The author is, to the mind of this commentator, too forgiving of the defects of John XXIII. He deals lightly with that pope's act of folly in calling a Council without a valid reason [p. 180]. He neglects to mention John XXIII's Opening Speech to the Council Fathers with its garrulous content and it's confusion of indulgence with mercy. Nor does he refer to the evil effects that have flowed, the refusal by his successors to exercise the Church's disciplinary powers for the good of the faithful.

He mentions with favour Veterum Sapientia, John XXIII's apostolic constitution on the promotion of study of Latin in the Church's teaching and liturgy, and praises the pope for issuing it, but he fails to mention that his neglect to enforce it rendered the document a dead letter from the outset. Sire is stronger, however,when he criticises John XXIII for allowing three years' exhaustive preparation for the Council based on opinions from the whole world to be discarded at the instigation of “a minority of European radicals”. And who could disagree with his judgement that the bungling “of John XXIII inflicted a wound on the Church from which it will take centuries to recover” [p. 182] ?

He is scathing in his criticism of Paul VI for his oversight of the destruction of the Church's liturgy and practice, remarking how the innovations that the pope sanctioned followed the lead of Protestantism in exalting the verbal dimension of the liturgy and reducing the Mass “to a religion of preaching at people.” [p. 262] He condemns the abuse of the altar effected by the innovators licensed by Paul VI. In their insistence on substituting for the altar a table, they facilitated the fashion of importing objects that had no place on an altar. “We have all seen altars on which the most prominent object is a microphone...” It will come as a surprise for many Catholics to learn that “[i]n the traditional liturgy as in the primitive Church, neither candles nor crucifix stand on the altar itself.” [p. 263]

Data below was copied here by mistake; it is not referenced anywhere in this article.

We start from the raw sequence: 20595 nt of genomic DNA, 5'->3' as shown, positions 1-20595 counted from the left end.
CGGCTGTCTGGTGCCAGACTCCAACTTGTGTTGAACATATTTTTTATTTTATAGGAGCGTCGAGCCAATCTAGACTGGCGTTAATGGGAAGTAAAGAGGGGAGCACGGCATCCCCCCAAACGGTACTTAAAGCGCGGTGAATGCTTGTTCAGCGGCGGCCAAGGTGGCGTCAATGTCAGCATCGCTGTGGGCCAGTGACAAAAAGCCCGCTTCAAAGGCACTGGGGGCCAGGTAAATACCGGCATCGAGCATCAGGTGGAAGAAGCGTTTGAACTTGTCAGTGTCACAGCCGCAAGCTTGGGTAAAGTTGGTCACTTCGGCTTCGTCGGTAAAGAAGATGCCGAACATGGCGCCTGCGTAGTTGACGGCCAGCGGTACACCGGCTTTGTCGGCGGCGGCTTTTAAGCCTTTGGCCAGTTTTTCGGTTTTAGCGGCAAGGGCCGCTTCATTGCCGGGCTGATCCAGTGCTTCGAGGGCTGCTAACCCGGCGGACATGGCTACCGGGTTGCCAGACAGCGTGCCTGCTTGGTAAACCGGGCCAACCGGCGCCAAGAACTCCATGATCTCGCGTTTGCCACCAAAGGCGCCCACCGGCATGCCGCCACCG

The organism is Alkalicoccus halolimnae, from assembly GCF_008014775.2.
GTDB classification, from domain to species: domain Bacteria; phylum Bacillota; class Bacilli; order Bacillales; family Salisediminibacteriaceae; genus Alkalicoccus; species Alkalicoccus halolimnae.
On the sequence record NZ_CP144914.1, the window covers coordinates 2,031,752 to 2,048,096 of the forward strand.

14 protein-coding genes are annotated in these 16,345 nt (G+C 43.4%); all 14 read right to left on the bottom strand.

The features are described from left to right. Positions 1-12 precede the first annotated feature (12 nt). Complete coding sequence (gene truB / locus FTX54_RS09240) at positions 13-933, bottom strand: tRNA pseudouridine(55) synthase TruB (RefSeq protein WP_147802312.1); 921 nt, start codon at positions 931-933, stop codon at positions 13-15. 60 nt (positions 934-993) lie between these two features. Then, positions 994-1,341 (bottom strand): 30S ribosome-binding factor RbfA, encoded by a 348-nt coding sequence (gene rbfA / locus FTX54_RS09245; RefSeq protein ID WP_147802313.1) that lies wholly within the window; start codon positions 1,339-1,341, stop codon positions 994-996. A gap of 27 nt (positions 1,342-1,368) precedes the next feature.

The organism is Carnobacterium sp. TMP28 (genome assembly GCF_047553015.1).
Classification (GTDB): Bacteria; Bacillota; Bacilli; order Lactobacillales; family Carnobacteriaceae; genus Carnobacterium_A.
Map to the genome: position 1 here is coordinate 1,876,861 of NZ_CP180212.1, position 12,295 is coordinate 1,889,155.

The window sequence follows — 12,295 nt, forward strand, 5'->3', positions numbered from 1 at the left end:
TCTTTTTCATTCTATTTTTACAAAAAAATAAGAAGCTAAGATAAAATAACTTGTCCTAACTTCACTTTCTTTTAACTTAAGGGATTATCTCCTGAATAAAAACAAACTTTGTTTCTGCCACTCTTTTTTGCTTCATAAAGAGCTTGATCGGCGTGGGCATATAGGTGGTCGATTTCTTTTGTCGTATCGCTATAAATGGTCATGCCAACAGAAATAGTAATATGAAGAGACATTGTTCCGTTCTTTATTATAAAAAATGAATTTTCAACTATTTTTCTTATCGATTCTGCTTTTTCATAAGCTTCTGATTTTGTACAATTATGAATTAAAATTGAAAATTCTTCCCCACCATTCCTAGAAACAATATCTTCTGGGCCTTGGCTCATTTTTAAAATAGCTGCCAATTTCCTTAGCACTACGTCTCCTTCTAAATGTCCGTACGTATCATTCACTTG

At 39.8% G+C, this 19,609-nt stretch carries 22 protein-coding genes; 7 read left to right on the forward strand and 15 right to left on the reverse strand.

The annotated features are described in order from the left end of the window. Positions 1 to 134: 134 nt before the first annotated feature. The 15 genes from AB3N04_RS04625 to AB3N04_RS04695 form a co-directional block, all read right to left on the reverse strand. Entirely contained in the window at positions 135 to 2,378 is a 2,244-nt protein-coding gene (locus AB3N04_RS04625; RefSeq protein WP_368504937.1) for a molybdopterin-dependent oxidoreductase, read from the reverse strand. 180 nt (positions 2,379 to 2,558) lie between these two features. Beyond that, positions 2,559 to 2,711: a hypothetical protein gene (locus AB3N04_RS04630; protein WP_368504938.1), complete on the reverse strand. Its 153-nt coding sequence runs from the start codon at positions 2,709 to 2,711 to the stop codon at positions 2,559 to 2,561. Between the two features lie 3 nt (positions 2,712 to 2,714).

His study of Giovanni-Batista Montini, the man who became Pope Paul VI, is sobering. He mentions that Pius XII, even as he employed him and valued his service in the Curia, yet suspected Msgr Montini (p. 193). This understates the reality by several parasangs. Pius XII had prohibited his Vatican staff from dealing with the Russians. The Lutheran bishop of Upsala (Sweden), Yngue Torgny Brilioth, who held the Pius XII in high regard, informed him via an emissary that his orders had been contravened. The Pope was reluctant to give credence to the information until he received incontrovertible evidence that Montini had been corresponding with various Soviet agencies. As Pius XI before him, Pius XII had sent priests and bishops clandestinely into Russia to assist Catholics under Communist domination, the bishops to ordain men to the priesthood. Every one of them was arrested by the Russians, tortured and executed or sent to Siberia. A traitor was discovered in the Vatican, Aligheiro Tondi, S.J., one of Montini's advisers. On 30th August, 1954 Cardinal Ildebrando Schuster, the saintly Archbishop of Milan, died and Pius XII lost no time in appointing Montini as his replacement, but he declined to bestow on him a Cardinal's hat, the usual accompaniment of that post.

The relation of these events is supported by no less an authority than Alice von Hildebrand, wife of the celebrated Dietrich, as she told how her husband had sought in vain to get Paul VI to address the chaos descending on the Church.